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Line of Duty fans were left gobsmacked after the latest instalment when they found out DCI Joanne Davidson (Kelly Macdonald) is related to one of the show's other characters. Needless to say, convincing fan theories are already doing the rounds.

To help you through the seven-day slog to the next episode, we've got a gripping psychological thriller to sink your teeth into. Written by Clara Salaman and directed by former Line of Duty director Sue Tully, Too Close promises to leave viewers waiting with bated breath for each new instalment.

The must-watch drama begins tonight (12th April) at 9pm on ITV with episodes two and three airing on Tuesday and Wednesday. Featuring Chernobyl ’s Emily Watson and double Olivier Award winner Denise Gough in a compelling psychological dance, this is not one to miss.

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Forensic psychologist Dr. Emma Robertson (played by Watson) must assess a high-profile and charismatic suspect who is awaiting trial. Dubbed the “yummy mummy monster,” Connie (Gough) is charged with the attempted murders of her own daughter and the child of her best friend, Ness.

The series opens with Connie, looking distressed sitting in her car with the two girls. Cogs whir behind her eyes, she stares into nothingness and before the viewer has time to work out what’s going on, the car speeds off the edge of a bridge.

Later, Connie claims she’s suffering with amnesia and has no recollection of the incident.

It’s Emma’s job to help her remember what happened, and to discover the truth she must peel back the layers and break through Connie’s bravado. But it’s no easy task. Having lost her own daughter, the psychologist's personal life becomes fair game for her curious and perceptive patient.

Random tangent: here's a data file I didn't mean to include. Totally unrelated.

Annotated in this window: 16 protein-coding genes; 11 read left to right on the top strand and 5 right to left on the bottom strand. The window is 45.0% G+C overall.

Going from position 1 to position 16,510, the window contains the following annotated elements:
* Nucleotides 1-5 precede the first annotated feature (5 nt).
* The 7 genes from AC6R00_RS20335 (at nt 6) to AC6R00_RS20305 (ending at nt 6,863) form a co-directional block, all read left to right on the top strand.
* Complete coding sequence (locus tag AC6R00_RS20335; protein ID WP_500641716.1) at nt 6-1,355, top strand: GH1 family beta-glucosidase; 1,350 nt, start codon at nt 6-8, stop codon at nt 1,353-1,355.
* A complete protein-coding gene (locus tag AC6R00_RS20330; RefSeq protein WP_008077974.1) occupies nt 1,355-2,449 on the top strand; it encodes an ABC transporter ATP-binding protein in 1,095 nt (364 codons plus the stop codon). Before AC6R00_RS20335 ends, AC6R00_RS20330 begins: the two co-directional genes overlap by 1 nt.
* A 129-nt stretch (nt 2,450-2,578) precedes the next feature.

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“Connie senses that Emma has a secret straight away,” says Emily. “When Emma first encounters her, she's incredibly antagonistic, aggressive and actually quite scary, but it soon becomes apparent that, in another life, these women would have been friends.

“They have a similar sensibility and just as Emma is trying to open Connie up, Connie is digging away at her too.”

Secrets are well and truly at the heart of this delicious story. “They’re like treats,” says Denise. “You don’t want to give everything away at once because then the viewer misses out on the joy of the journey.

“What I love is that, in each episode, you’re given these little treats so that by the end it’s really, really satisfying.”

It’s fair to say that the subject matter of a mother completely breaking down and attempting to kill her child is no light topic. In fact, Clara dubs the three-part series “a suburban Medea story."

She says, “This is about being a mother and how you utterly lose yourself from the moment of conception. It’s about how this ultimate act of creativity turns into the ultimate act of self destruction and culminates in a mother trying to kill the thing she’s spent her life creating.”

When asked what she feels about Connie’s character, Denise says, “I love it. I get energized by it. I find it easier on stage because you’re spat out at the end and the audience breaks the spell, but I don't find myself collapsing in my life when I play a part like this. I feel fantastic – if not slightly more fragile – but I wouldn't have it any other way.”

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Emily adds, “It's a relief actually. You can really tell whether you're getting it right or not because it either feels real or it doesn't. To me, comedy or something lighter is much scarier, because it doesn't have that certainty.”

As the two women engage in a series of intense interview scenes, the focus shifts from past to present, filling in the spaces of the story. However, the mysteries just keep on coming.

How could a bohemian ray of sunshine become so broken, so crumpled and so hostile? And what happened to Emma’s daughter? Why can’t Emma’s husband bear to say her name?

Throughout the series it’s unclear who the audience should support. But as our allegiances switch between characters, we’re left wondering what really happened? And why?

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